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0

Is the server configured to accept RSA keys? Look for RASAuthentication in the sshd_config file.


0

The $HOME/.ssh directory mode must be 700 and authorized_keys should be readable by the owner only, i.e. mode 600: chmod u=rwx,g=,o= /var/git/.ssh chmod u=rw,g=,o= /var/git/.ssh/authorized_keys As to the private key, it must be read-write-able by the owner only: chmod u=rw,g=,o= /var/git/.ssh/id_?sa


4

For reasons of paranoia, the .ssh directory and authorized_keys must not be group-writable. I guess the thinking is, the user must be the only one with explicit control over his/her authorization. I believe a work-around for this lies with ACL. The other work around is StrictModes=no setting in sshd's configuration file. But it would be too dangerous to do ...


1

The problem is the fact that files permissions are too open. Try setting the mode of authorized_keys to 600 and the .ssh directory to 700.


0

Most importantly you should have permissions to do so. Most of the problem like cannot start process or cannot find some file are due to permissions. Use sudo before any command. Now for ssh you can simply do sudo stop ssh sudo start ssh This leverages upstart


1

On Solaris 11 you can use: vi /etc/ssh/sshd_config PermitEmptyPasswords yes Reload sshd Add a new user useradd -m -d /home/testuser -s /bin/bash testuser passwd -d testuser SSH using new user admin@testhost:~$ ssh testuser@localhost Last login: Tue May 19 15:02:42 2015 from localhost Oracle Corporation SunOS 5.11 11.2 December 2014 ...


1

This is an SELinux problem, caused by your home directory being in a weird location. The thing you did to disable it, didn't. SELinux isn't a service, and systemctl status selinux is just telling you that ("not-found (Reason: No such file or directory)"). You could run setenforce permissive or otherwise disable SELinux, but this kind of like taking the ...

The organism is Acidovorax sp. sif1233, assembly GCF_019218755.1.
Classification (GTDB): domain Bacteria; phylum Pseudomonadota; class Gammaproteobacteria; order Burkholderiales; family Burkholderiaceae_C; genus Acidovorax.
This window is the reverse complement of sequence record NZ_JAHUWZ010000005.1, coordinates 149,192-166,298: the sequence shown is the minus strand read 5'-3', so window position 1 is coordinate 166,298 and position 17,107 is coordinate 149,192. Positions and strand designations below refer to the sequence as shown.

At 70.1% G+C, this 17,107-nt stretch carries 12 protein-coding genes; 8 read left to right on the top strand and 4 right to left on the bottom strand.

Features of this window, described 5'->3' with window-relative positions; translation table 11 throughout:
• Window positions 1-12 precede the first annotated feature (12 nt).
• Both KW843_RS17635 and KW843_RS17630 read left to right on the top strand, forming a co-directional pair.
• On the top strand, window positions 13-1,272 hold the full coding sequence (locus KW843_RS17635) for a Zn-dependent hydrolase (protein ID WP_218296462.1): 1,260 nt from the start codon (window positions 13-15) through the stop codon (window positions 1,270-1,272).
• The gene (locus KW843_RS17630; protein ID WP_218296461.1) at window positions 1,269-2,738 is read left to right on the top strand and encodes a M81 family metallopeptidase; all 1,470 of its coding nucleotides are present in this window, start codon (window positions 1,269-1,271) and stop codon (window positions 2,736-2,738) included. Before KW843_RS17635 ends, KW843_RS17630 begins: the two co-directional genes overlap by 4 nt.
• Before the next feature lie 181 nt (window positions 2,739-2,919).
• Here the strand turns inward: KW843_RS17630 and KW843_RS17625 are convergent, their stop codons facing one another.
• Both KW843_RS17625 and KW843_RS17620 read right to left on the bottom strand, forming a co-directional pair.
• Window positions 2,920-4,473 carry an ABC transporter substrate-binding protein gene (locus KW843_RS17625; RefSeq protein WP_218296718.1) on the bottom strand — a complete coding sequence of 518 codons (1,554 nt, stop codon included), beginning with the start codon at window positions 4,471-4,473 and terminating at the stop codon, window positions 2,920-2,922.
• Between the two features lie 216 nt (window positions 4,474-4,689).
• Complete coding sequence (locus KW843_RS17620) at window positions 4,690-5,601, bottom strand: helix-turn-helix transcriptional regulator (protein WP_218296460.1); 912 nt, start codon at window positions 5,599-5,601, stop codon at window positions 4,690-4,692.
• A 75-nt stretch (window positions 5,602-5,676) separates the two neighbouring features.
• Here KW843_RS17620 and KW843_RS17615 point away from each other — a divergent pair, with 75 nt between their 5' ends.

0

It's SELinux. Even though I stopped and disabled it using systemctl, I still needed to use /usr/bin/setenforce 0. Passwordless login now works as expected.


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My issue was with the /etc/resolv.conf - wrong domains to search upon, as well as non-existent DNS servers to provide lookups. Surprised I was able to login at all.


1

Did you restart the ssh service? Are two consecutive SSH logins (within a minute or two) both slow? Perform ssh -vvv user@host from the client to see where it waits. If that does not help, you might stop the SSH service (if you have other ways to access the host) and start SSH in the foreground with debugging on: sshd -Dd. Then try to make a SSH connection ...


2

General troubleshooting advice for OpenSSH First of all I refer you to this short troubleshooting guide for sshd which I am using as a recipe time and time again. The plot thickens Only difference in this case, I used lxc-console to attach to the guest, logged in and stopped the running sshd and then started my instance on the default port 22. And then I ...


3

Rather than using Match, if you wish to allow logging in from a single host, the following works for me (in sshd_config): AllowUsers *@192.168.0.4 It only allows users logging in from 192.168.0.4, using any login on the target. You can replace * with a specific login if you wish, and specify multiple patterns separated by spaces; so for example: ...



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